Pick your favorite charitable organization, the Boy Scouts, the Habitat for Humanity, the Salvation Army, the Red Cross, the American Cancer Society, the local schools, or any other. These organizations are always looking for contributions especially at this time of year when the Christmas spirit seems to move people to want to give.
Let's say you are a tent manufacturer and you have a surplus of last year's model of tents that would be a blessing to inner-city Boy Scout troops or to provide life-saving shelter for survivors of the earthquake in Haiti. Or let's say you're a retailer of home improvement goods and your company wants to donate some space heaters to the Red Cross. Or you're a contractor who has committed to donating materials and labor to building a house for a needy individual.
WAIT! There may be sales/use tax consequences to consider. You might not know it, but many states actually impose a tax on the giver for donating their own inventory. That just seems wrong on so many levels, doesn't it? Actually, a majority of states do make you pay tax on your donations of inventory. The question is then what is the basis of the tax and what state's tax applies. In some cases, you would owe tax on just your materials cost of the inventory (don't include your internal labor in that cost) and in others you would owe tax on the fair market value of the inventory donated.
You may be better off financially just trashing the inventory instead of giving it to these worthy organizations that could use it for good. Why would states have such a grinchy approach?
We already know what the states will say in rebuttal: "Inventory items have never been taxed. In making the donation, companies are "using" that item and so tax must be paid upon the "use" of the item." There is some [Scrooge-esque] logic to taxing the donated items. Heaven forbid that a tent be donated to the Red Cross and that it would escape the long-arm of the Department of Revenue.
What About Non Inventory Items?
But what if you're giving away non-inventory items like some surplus office furniture to the local elementary school?
Non-inventory items are items you're not holding for resale. You paid tax on these items when you bought them. The state got their money. Surely, no state would make you pay tax again just for donating the item to a exempt entity? How many sizes too small is the heart of a state that would tax donations of something that was already taxed once?
But there are states that do tax you even in this situation. We can not understand why they would even trying to put on our Grinchiest green-colored glasses. In fact, according to a review of the Healy & Schadewald Annual Revenue Department Surveys as published by CCH, 28 states actually tax this transaction.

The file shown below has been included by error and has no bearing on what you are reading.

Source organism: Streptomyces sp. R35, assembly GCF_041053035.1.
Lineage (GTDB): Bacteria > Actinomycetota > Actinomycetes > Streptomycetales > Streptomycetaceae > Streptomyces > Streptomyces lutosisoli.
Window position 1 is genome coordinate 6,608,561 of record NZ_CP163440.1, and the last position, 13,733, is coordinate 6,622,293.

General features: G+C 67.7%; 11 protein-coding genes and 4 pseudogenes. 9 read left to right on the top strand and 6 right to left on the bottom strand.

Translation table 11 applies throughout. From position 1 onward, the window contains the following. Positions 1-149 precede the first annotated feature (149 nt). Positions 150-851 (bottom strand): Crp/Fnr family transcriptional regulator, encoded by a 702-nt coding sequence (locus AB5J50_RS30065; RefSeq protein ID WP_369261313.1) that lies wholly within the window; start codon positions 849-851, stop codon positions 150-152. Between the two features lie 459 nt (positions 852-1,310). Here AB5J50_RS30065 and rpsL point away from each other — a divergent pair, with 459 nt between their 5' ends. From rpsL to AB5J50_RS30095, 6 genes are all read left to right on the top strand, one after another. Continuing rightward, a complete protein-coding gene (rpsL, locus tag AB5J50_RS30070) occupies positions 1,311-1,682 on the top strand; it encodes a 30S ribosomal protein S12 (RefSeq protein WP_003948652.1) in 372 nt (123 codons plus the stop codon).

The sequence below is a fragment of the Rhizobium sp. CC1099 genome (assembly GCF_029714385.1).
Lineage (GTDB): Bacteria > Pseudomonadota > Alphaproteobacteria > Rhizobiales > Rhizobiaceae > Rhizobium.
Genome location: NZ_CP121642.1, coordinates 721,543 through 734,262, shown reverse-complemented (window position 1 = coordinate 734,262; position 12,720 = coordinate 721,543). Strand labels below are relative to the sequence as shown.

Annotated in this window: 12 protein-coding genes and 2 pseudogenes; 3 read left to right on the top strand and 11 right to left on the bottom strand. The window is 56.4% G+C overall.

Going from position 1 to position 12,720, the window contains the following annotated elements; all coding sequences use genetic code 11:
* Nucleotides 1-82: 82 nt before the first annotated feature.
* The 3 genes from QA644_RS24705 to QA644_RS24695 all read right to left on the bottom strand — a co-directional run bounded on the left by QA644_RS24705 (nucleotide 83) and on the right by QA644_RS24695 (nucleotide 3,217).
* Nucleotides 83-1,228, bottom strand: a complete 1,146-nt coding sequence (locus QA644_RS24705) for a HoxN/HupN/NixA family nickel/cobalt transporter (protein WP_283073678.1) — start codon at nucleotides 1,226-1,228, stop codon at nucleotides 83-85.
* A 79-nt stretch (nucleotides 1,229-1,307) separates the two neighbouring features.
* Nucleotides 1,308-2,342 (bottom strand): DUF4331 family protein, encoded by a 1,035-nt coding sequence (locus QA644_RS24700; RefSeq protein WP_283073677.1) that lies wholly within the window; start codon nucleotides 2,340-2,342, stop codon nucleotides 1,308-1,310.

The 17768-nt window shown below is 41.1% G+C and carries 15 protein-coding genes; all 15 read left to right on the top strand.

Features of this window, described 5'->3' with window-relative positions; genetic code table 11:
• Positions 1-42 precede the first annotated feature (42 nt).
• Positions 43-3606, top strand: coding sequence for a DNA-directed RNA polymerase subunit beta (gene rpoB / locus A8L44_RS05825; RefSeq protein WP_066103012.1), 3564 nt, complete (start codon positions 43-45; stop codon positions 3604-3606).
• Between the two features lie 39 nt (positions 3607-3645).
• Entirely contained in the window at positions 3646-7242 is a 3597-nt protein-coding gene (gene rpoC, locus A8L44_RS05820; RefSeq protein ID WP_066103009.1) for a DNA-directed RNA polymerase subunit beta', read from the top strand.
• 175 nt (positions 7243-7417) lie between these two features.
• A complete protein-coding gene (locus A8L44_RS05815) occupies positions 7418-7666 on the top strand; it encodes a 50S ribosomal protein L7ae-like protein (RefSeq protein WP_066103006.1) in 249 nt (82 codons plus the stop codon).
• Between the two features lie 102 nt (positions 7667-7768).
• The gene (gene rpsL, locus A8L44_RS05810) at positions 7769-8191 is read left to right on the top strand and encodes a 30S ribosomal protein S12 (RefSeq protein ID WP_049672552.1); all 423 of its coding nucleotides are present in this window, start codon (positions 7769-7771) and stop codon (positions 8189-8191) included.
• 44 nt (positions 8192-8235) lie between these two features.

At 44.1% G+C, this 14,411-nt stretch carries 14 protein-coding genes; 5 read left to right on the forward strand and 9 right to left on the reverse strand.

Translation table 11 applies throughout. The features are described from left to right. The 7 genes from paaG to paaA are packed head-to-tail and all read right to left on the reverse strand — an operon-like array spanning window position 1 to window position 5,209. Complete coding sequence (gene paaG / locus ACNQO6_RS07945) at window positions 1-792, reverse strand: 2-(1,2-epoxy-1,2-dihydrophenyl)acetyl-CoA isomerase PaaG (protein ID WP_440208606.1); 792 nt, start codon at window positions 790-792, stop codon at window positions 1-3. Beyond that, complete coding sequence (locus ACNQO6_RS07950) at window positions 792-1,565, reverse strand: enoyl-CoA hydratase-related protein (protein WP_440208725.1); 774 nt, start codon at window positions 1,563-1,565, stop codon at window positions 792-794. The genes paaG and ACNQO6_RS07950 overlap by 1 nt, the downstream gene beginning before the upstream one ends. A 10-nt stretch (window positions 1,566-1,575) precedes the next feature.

Let's name names! Let's look at the top 10 states by population and see how Grinchy they are.
CA -- Not Grinchy -- They don't tax most donations to most federally-exempt entities.
TX -- Not Grinchy -- They don't tax donations.
NY -- Grinchy -- They tax non-inventory donations and only inventory by manufacturers are exempt.
FL -- Grinchy -- They tax it all.
IL -- Grinchy -- They tax inventory donations and non-inventory if no tax already paid.
PA -- Grinchy -- See NY.
OH -- Grinchy -- They don't tax inventory donations but they do tax the non-inventory. Seems backward.
MI -- Grinchy -- It looks like they may tax inventory donations and they do tax non-inventory.
GA -- Grinchy -- Georgia has something in common with NY.
NC -- Not Grinchy -- If you want to donate something and you're in Georgia, go to NC and donate it.
Go to this link to see a chart of all the states tax inventory and what states tax non-inventory.
The Grinch's heart grew three sizes the day he saw all the people in Whoville celebrated Christmas whether they had all the trappings and the presents. Scrooge needed three terrifying and sobering ghostly visits to change his ways. What will it take for these Grinchy states to stop taxing charitable giving?
About Peisner Johnson and Company, LLP
We Have a Chart for That -- You might call it a Taxability Matrix or a Taxability Chart, the name is not important. We have various tax matrices already put together based on survey questions made to the states each year. This particular matrix addresses this question of how the states tax companies who make charitable donations. If you like to receive one of these charts, please go to this link and download it. But remember, this chart is the result of a survey performed by the states and is research provided to us by CCH. The charts are fantastic resources, but cannot substitute for professional advice based on your specific facts and circumstances. By all means, have a look at the charts we can provide but then do your own research and consult an expert.